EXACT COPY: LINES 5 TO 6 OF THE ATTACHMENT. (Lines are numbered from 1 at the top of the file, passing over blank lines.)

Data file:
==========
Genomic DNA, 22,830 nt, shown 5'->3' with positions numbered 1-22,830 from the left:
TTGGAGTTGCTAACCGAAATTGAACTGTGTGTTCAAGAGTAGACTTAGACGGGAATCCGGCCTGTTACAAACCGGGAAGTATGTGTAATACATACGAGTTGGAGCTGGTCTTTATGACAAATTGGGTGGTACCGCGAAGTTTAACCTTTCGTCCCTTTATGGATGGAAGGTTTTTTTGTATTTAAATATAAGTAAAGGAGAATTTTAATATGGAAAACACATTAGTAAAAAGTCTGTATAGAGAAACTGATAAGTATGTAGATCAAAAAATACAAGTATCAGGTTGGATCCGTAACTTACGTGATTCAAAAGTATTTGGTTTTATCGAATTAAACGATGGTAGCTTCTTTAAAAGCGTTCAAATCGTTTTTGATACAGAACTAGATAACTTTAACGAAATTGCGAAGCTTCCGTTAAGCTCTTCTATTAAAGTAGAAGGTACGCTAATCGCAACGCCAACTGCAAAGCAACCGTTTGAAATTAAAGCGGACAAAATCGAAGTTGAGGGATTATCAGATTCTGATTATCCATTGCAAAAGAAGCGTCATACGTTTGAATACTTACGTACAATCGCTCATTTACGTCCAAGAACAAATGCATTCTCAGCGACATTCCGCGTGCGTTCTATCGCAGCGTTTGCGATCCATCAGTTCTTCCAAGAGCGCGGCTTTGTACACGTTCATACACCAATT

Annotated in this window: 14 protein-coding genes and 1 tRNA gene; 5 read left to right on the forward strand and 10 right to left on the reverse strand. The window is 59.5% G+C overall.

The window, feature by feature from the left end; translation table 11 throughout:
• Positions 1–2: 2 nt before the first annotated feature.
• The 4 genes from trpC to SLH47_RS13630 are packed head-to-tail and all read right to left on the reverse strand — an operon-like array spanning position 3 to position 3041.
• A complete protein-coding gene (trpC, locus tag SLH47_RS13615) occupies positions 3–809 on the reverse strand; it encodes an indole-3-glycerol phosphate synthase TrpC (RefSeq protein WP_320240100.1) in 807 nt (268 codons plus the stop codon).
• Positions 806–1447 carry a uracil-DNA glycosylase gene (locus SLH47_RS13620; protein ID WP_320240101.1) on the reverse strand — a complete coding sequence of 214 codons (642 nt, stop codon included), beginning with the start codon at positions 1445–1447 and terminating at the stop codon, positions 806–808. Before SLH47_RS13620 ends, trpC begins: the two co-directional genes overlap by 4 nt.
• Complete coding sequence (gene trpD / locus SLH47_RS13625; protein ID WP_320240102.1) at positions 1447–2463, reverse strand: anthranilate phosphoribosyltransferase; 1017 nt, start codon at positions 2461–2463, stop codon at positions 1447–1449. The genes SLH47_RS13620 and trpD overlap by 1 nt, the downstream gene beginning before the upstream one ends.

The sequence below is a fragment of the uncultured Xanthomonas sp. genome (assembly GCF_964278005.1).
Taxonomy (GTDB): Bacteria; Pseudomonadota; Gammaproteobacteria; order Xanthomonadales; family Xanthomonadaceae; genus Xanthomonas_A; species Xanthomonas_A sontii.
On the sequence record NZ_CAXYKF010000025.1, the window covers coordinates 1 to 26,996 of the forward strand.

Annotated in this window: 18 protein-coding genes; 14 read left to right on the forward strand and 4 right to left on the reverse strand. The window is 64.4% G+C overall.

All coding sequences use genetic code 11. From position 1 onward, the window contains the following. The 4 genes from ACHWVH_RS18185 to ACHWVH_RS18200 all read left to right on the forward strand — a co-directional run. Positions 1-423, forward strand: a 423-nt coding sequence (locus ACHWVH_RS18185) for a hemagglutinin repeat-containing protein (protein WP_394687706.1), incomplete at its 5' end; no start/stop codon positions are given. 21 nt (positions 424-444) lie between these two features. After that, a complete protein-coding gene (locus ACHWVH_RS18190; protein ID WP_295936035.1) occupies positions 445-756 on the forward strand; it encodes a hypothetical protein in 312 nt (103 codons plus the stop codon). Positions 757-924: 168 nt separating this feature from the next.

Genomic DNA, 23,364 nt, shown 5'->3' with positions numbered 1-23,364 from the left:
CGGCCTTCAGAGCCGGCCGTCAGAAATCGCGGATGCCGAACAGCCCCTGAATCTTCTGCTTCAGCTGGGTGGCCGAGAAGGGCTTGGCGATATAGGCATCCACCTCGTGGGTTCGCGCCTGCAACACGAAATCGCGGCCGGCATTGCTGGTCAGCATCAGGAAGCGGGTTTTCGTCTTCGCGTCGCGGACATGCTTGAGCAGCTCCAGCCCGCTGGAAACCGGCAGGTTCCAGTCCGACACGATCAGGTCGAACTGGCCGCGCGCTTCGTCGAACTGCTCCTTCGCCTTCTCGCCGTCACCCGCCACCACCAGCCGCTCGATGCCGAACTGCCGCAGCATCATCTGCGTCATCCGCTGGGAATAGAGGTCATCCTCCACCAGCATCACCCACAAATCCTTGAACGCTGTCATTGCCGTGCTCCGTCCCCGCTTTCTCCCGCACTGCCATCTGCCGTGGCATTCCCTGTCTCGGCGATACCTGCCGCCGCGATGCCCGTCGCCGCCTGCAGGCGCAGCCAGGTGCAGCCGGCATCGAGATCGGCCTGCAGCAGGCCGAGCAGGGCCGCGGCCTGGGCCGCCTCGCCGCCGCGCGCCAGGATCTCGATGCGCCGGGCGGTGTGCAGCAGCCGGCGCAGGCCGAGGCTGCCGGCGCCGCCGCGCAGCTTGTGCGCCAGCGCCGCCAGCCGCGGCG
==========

• Positions 1–2: 2 nt before the first annotated feature.
• The 4 genes from trpC to SLH47_RS13630 are packed head-to-tail and all read right to left on the reverse strand — an operon-like array spanning position 3 to position 3041.